“Shut your damned mouth, you little bitch!” He said. He carried her like a sack under his arm, muttering bitter threats and shameful words under his breath as he carried her away from her home.

The wolf felt the fur on his back stand as a silent growl rippled through his chest. He had to be careful. If he was too loud, or too noticeable, then the man would find him before he was ready to attack.

He walked after them in the snow, crouching low in the brambles and bare bushes that concealed his brown fur. Avoiding every dead stick that had fallen to the ground with the snow, he watched as the man hurried through the path, the young girl silently struggling against his tight hands.

Good, the wolf thought. Fight, young one. Survive.

The man’s chest was heavy, moving up and down with excitement as his eyes widened with anticipation. He was almost at the paths end and soon the girl would be on his land. Quickening his steps to a trot, the wolf continued forward, readying himself for the pounce. All he needed was to give the girl enough time to run and scream, then her pack would hear and they would come running. The man could overpower one cub, but he wouldn’t stand a chance against a threatened pack.

The man turned sharply into the trees and disappeared from sight.

The wolf skidded against the icy snow as he stopped himself from walking to far ahead. The man had clearly been heading north to the village that smelled like iron and boasted of their hunts. The girl’s pack didn’t do that. They didn’t display their prey – his family – onto sticks and parade them around like trophies. They were quickly handled so that nothing was wasted. Everything would be used and what couldn’t be would be buried.

Why was he not going to his pack for safety? Why was he not boasting about the girl he had captured?

Why was he running away?

The wolf continued to follow. He traced the scent and the footprints left in the snow. The rustling as the girl struggled was lost in the wind and the movements of the trees. He ran quickly, and caught glimpses of the man through the woods. He was ducking and diving under branches and through brambles and bushes. It was obvious he knew where he was going, but the wolf didn’t.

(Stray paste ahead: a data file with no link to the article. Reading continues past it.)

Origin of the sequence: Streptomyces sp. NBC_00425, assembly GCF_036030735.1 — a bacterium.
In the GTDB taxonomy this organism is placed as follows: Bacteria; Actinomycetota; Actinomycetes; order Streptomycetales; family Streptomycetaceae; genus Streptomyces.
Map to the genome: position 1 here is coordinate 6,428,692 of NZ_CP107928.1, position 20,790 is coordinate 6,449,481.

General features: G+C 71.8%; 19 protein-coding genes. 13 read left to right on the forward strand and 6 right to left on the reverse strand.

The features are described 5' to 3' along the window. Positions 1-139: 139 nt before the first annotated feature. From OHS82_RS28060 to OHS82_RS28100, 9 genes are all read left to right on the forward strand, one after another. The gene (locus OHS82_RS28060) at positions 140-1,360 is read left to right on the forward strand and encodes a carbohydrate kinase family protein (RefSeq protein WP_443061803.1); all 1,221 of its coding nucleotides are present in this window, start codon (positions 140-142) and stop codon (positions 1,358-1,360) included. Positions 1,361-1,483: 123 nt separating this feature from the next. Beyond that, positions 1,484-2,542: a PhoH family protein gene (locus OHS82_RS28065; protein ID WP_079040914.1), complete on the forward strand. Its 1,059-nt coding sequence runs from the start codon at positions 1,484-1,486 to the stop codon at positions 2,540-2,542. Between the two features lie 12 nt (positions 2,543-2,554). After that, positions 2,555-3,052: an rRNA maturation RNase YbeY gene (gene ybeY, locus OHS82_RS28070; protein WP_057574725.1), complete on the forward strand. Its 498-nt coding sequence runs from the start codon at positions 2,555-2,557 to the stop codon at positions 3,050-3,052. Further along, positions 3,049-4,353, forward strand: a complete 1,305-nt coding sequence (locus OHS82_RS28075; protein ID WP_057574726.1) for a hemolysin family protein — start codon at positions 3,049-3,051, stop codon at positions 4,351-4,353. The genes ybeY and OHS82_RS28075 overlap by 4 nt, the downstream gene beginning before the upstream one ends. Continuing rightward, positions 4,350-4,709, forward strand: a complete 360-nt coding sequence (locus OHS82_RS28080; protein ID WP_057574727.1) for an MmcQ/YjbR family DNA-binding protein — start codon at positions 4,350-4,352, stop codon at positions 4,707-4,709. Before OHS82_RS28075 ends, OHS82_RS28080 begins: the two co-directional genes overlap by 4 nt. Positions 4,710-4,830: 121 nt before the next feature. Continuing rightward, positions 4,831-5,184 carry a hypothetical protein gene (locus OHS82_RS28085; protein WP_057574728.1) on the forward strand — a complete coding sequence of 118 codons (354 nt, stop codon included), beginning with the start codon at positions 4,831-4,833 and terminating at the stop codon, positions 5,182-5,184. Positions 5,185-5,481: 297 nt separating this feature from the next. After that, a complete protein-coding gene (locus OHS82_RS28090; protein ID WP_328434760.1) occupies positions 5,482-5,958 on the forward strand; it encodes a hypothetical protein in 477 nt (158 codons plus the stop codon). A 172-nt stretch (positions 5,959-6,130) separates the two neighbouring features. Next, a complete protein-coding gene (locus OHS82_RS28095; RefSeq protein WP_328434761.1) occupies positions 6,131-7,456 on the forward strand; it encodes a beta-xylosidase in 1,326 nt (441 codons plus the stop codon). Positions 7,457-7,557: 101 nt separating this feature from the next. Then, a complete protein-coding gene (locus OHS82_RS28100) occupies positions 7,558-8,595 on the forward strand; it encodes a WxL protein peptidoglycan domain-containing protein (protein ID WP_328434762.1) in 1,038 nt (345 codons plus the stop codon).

The wolf yelped as it stumbled and caught his paw in a sunken pit. The ankle twisted and throbbed as it filled with a painful heat. Whimpering, the wolf tried to walk and flinched as he placed pressure onto the injured foot. Limping forward, the wolf tried to follow them further, but the wind had shifted.

The scent was gone, and so was the girl.

A Letter to the Bride by Kimana McCallum

Inspired by ‘Frankenstein’ by Mary Wollstonecraft Shelley and ‘The Bride of Frankenstein’ (1935)

It was the beast who killed the beauty
He stole her from the earth
Her body placid and frail
His hands caked in dirt

No way to ask questions
No way to intervene
The bride is going to the wedding
Of no woman’s dream

You were supposed to be his gift
His companion in the night
But who asked you
If you even wanted
To be alive tonight?

What did you leave behind?
What did they steal you from?
Was there something waiting for you?
Was there someone?

A flash of light
A bolt of pain
The bride is alive again.

Your Son Victor

This poem was inspired by Frankenstein by Mary Wollstonecraft Shelley

He can still see the golden crown around your head,
But that’s too bad because mummy’s dead
He’ll throw away his life and dreams
For things that cannot be unseen

If only he could have saved you then
Maybe he’d never have to start again
If you had lived and he had died
Would you have a monster by your side?

Mummy dearest, did you know
That Victor’s starting to lose all hope
He saw demons in his mind
But cannot condone the undead bride

So he breaks a promise that he made
Unaware of the price she’d pay
Because pride is more important to him
Than a living body or mortal sin.

The Creature by Kimana McCallum

Inspired by Frankenstein by Mary Wollstonecraft Shelley

Creator, I can see
the look of fear you have
as you dare to look at me.

Creator, I am alone
wondering if you will ever
accept me as your own.

Creator, I am weak
I am scared and I am tired
Will you ever be proud of me?

Monster, is what I am
you longed for perfection
couldn’t even make a man

Monster, is what you see
a demon and a bastard
you tremble at my feet

Monster, is what you made me
but the apple doesn’t fall far from the tree
no, the apple doesn’t fall far from the tree

A monster is what you want me to be
so a monster is what I shall be.